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Ten cases of chikungunya confirmed in Jamaica
Published on August 19, 2014 Email To Friend    Print Version

KINGSTON, Jamaica (JIS) -- The ministry of health in Jamaica has confirmed two additional locally transmitted cases of chikungunya.

Director, Emergency, Disaster Management and Special Services, Dr Marion Bullock DuCasse said the positive results were received on August 15 from samples sent to the Caribbean Public Health Agency (CARPHA). This brings the total number of confirmed cases for Jamaica to ten – eight from local transmission and two imported.

“These two cases include a previously suspected one on the campus of the University of the West Indies. The affected parishes remain St Thomas, St Catherine, St Ann and Kingston and St Andrew. We want to stress that personal responsibility is important to reduce the spread of chikungunya and urge persons to place major emphasis on finding and destroying mosquito breeding sites,” DuCasse said.

It is recommended that householders, school administrators, business proprietors and members of places of worship spend at least ten minutes per week to search for and destroy mosquito breeding sites. Chikungunya is spread by the bite of an infected Aedes aegypti mosquito, which is generally found in and around places where people inhabit.

“This is why we ask householders, schools, businesses and places of worship to help by identifying and destroying breeding sites in their surroundings. Spending ten minutes per week to do this will make a lot of difference. One of the key ways to reduce the spread of chikungunya is to reduce the opportunity for mosquito breeding,” DuCasse pointed out.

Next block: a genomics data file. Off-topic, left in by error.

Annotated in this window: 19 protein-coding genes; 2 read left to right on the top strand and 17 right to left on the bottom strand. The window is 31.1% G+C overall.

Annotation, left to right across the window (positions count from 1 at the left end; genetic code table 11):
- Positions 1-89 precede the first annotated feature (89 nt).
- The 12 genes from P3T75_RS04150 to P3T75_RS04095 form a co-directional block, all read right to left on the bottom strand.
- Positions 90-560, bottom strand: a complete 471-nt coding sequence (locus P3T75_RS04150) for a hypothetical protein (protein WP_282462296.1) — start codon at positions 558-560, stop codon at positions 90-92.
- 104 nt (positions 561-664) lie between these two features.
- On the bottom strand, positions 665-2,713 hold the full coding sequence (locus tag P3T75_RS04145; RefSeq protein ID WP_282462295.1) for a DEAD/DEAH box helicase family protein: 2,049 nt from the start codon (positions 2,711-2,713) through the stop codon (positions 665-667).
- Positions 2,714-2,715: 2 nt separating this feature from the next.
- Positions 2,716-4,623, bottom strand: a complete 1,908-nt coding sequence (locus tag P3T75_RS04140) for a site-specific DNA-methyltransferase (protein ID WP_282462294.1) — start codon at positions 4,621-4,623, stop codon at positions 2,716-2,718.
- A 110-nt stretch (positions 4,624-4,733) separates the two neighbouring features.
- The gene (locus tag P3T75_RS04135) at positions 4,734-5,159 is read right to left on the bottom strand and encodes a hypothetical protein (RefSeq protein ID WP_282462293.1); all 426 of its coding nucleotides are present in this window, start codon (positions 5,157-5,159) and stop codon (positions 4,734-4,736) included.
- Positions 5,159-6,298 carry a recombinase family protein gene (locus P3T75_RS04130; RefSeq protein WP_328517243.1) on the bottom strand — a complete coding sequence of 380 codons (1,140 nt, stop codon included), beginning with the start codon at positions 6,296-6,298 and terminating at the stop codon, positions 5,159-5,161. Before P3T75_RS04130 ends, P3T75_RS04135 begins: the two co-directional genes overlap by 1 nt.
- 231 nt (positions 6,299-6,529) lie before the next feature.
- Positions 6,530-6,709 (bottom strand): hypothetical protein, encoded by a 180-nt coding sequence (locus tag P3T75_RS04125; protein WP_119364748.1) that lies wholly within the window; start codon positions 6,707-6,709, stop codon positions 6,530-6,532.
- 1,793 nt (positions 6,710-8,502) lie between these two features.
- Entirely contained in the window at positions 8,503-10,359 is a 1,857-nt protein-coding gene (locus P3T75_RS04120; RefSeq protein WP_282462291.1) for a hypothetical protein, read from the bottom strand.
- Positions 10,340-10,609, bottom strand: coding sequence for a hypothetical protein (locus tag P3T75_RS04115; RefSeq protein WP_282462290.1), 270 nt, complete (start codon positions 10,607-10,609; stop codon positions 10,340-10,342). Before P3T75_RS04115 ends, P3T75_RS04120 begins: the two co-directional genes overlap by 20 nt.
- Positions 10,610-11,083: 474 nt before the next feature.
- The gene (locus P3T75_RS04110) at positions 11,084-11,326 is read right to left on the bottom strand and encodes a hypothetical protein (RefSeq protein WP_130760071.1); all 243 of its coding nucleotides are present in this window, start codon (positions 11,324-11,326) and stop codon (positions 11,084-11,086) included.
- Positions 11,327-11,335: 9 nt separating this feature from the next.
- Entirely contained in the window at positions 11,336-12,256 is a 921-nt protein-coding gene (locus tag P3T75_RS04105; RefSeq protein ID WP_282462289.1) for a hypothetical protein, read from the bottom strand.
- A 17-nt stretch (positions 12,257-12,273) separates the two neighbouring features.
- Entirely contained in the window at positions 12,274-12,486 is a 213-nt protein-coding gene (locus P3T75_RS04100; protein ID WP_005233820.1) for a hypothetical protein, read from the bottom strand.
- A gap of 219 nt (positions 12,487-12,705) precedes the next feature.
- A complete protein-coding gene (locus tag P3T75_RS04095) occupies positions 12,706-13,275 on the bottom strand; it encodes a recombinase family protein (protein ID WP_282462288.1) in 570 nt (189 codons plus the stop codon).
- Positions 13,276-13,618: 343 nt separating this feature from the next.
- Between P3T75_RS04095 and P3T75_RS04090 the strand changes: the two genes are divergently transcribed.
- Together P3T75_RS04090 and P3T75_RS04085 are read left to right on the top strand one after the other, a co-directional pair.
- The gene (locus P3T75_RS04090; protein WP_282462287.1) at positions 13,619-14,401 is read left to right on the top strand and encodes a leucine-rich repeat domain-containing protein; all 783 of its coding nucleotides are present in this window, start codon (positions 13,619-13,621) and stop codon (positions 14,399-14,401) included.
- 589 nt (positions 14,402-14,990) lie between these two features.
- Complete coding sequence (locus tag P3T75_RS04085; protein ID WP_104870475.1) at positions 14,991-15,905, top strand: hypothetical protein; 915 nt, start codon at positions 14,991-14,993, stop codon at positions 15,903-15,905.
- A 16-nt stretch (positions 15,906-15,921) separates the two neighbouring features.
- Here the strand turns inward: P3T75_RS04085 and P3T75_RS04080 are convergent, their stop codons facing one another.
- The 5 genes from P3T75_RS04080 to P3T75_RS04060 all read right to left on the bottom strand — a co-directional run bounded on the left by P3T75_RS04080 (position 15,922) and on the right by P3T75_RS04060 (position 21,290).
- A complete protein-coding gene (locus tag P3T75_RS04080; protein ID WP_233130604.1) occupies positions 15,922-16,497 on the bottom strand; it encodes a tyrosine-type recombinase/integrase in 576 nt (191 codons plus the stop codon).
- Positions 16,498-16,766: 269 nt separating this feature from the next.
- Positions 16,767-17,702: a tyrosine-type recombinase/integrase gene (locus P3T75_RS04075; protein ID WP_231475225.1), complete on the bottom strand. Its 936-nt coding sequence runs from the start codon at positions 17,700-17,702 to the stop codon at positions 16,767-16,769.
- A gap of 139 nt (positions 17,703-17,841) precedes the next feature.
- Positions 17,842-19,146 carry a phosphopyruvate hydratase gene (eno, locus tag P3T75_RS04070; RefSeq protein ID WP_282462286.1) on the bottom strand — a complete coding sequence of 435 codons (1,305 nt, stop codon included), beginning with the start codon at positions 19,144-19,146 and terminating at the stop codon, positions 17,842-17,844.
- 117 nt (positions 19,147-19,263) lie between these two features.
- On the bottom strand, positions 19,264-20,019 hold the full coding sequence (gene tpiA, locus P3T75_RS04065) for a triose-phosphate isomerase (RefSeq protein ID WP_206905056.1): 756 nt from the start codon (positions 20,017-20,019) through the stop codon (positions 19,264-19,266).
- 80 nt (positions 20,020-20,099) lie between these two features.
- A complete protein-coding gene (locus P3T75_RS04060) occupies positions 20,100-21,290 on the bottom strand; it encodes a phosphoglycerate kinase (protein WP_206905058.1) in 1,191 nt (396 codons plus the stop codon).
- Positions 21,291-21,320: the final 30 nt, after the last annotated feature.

Residents are urged to search for and destroy mosquito breeding sites by getting rid of old tyres and containers in which water can settle, punching holes in tins before disposing, and covering large drums, barrels and tanks holding water.

DuCasse added that individuals should ensure that they protect themselves from mosquito bites by using insect repellent containing DEET, covering their body as much as possible by wearing long sleeved clothing for example and putting mesh on doors and windows.

The Pan American Health Organization has reported that, as of August 1, 2014, 31 countries and territories in the Americas have reported that they have local transmission of chikungunya and 23 with imported cases. There have been a total of 508,122 suspected cases reported and 4,736 confirmed as being locally transmitted. In addition there have been a reported total of 535 confirmed imported cases and 32 deaths.

 
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